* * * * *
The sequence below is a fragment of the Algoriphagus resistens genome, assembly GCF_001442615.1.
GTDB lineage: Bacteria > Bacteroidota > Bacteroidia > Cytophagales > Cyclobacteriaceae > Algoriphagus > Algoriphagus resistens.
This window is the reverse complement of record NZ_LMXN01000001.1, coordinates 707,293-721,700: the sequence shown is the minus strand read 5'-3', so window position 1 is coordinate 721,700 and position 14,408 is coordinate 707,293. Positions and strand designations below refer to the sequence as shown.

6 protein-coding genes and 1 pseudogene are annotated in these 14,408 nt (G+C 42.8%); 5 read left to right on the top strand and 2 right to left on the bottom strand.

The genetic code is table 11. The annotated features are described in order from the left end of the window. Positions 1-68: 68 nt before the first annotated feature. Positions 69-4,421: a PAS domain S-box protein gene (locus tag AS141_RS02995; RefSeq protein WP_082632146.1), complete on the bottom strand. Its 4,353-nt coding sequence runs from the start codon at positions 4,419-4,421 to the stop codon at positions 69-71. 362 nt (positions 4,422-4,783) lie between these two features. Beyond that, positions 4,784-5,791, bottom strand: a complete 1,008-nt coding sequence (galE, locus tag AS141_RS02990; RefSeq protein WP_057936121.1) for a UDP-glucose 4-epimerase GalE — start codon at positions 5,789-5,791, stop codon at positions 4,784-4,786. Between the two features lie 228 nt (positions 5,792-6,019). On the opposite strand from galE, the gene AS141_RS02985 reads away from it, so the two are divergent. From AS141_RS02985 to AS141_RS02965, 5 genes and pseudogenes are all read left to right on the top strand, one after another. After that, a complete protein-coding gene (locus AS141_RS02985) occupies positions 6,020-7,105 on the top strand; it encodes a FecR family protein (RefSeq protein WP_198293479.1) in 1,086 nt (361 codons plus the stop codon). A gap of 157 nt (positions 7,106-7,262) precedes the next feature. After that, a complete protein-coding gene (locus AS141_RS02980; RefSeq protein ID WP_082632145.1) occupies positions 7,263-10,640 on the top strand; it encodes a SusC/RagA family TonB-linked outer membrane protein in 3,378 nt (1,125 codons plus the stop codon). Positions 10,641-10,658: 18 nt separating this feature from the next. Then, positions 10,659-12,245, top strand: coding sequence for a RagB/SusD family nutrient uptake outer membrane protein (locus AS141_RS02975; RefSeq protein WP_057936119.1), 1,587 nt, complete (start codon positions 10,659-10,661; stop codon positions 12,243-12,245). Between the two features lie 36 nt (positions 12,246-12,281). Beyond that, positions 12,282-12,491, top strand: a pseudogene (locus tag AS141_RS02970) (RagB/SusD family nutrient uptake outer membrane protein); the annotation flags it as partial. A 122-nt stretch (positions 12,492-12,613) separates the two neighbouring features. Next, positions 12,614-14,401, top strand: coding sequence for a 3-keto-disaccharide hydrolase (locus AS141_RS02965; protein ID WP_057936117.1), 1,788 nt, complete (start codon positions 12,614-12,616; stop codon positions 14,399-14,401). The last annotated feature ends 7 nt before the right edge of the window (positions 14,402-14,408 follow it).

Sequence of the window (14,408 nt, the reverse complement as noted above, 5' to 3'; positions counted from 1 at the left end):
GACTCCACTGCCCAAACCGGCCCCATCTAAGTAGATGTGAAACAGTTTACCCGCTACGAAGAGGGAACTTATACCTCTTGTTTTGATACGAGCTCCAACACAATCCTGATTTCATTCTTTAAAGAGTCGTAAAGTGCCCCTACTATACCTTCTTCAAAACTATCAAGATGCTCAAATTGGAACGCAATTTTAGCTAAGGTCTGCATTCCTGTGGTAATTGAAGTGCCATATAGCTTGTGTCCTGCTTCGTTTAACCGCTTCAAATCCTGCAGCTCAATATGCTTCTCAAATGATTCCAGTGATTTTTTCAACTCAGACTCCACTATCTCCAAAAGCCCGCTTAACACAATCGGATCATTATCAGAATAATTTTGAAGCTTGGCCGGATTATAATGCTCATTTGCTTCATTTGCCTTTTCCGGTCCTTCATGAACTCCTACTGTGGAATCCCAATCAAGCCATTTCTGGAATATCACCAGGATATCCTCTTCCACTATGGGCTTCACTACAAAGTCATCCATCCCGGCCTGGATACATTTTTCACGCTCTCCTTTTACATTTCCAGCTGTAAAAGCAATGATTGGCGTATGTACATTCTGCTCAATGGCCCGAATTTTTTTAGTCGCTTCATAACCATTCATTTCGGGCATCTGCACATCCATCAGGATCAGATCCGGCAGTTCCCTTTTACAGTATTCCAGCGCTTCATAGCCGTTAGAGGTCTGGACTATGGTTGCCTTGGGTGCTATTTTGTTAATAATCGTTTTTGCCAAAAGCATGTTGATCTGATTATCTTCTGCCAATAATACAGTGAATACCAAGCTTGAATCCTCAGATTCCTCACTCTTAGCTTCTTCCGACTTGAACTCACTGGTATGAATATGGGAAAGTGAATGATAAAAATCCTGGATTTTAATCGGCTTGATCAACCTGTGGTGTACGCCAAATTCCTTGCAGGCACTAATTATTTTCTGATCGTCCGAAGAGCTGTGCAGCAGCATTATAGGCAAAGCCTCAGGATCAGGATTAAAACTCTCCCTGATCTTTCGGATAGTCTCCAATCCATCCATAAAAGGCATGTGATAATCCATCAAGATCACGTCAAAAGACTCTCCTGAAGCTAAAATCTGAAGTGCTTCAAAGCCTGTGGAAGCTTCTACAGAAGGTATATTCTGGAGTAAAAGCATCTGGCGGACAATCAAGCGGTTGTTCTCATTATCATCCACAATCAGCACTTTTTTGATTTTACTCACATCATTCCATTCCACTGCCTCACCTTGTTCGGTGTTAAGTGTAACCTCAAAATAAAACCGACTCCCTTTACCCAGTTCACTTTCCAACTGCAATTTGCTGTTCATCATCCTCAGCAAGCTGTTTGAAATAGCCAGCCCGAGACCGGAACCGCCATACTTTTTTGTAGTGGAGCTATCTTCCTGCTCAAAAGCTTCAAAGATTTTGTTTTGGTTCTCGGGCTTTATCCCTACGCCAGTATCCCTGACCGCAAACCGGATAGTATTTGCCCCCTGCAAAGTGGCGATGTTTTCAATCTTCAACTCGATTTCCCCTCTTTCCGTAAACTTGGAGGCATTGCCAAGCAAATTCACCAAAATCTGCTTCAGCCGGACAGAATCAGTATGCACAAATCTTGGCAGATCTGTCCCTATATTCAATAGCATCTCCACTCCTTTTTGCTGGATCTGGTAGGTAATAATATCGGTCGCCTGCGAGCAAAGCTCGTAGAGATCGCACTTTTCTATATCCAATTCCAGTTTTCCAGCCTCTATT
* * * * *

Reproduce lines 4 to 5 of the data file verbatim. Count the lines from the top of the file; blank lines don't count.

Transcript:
6 protein-coding genes and 1 pseudogene are annotated in these 14,408 nt (G+C 42.8%); 5 read left to right on the top strand and 2 right to left on the bottom strand.

The genetic code is table 11. The annotated features are described in order from the left end of the window. Positions 1-68: 68 nt before the first annotated feature. Positions 69-4,421: a PAS domain S-box protein gene (locus tag AS141_RS02995; RefSeq protein WP_082632146.1), complete on the bottom strand. Its 4,353-nt coding sequence runs from the start codon at positions 4,419-4,421 to the stop codon at positions 69-71. 362 nt (positions 4,422-4,783) lie between these two features. Beyond that, positions 4,784-5,791, bottom strand: a complete 1,008-nt coding sequence (galE, locus tag AS141_RS02990; RefSeq protein WP_057936121.1) for a UDP-glucose 4-epimerase GalE — start codon at positions 5,789-5,791, stop codon at positions 4,784-4,786. Between the two features lie 228 nt (positions 5,792-6,019). On the opposite strand from galE, the gene AS141_RS02985 reads away from it, so the two are divergent. From AS141_RS02985 to AS141_RS02965, 5 genes and pseudogenes are all read left to right on the top strand, one after another. After that, a complete protein-coding gene (locus AS141_RS02985) occupies positions 6,020-7,105 on the top strand; it encodes a FecR family protein (RefSeq protein WP_198293479.1) in 1,086 nt (361 codons plus the stop codon). A gap of 157 nt (positions 7,106-7,262) precedes the next feature. After that, a complete protein-coding gene (locus AS141_RS02980; RefSeq protein ID WP_082632145.1) occupies positions 7,263-10,640 on the top strand; it encodes a SusC/RagA family TonB-linked outer membrane protein in 3,378 nt (1,125 codons plus the stop codon). Positions 10,641-10,658: 18 nt separating this feature from the next. Then, positions 10,659-12,245, top strand: coding sequence for a RagB/SusD family nutrient uptake outer membrane protein (locus AS141_RS02975; RefSeq protein WP_057936119.1), 1,587 nt, complete (start codon positions 10,659-10,661; stop codon positions 12,243-12,245). Between the two features lie 36 nt (positions 12,246-12,281). Beyond that, positions 12,282-12,491, top strand: a pseudogene (locus tag AS141_RS02970) (RagB/SusD family nutrient uptake outer membrane protein); the annotation flags it as partial. A 122-nt stretch (positions 12,492-12,613) separates the two neighbouring features. Next, positions 12,614-14,401, top strand: coding sequence for a 3-keto-disaccharide hydrolase (locus AS141_RS02965; protein ID WP_057936117.1), 1,788 nt, complete (start codon positions 12,614-12,616; stop codon positions 14,399-14,401). The last annotated feature ends 7 nt before the right edge of the window (positions 14,402-14,408 follow it).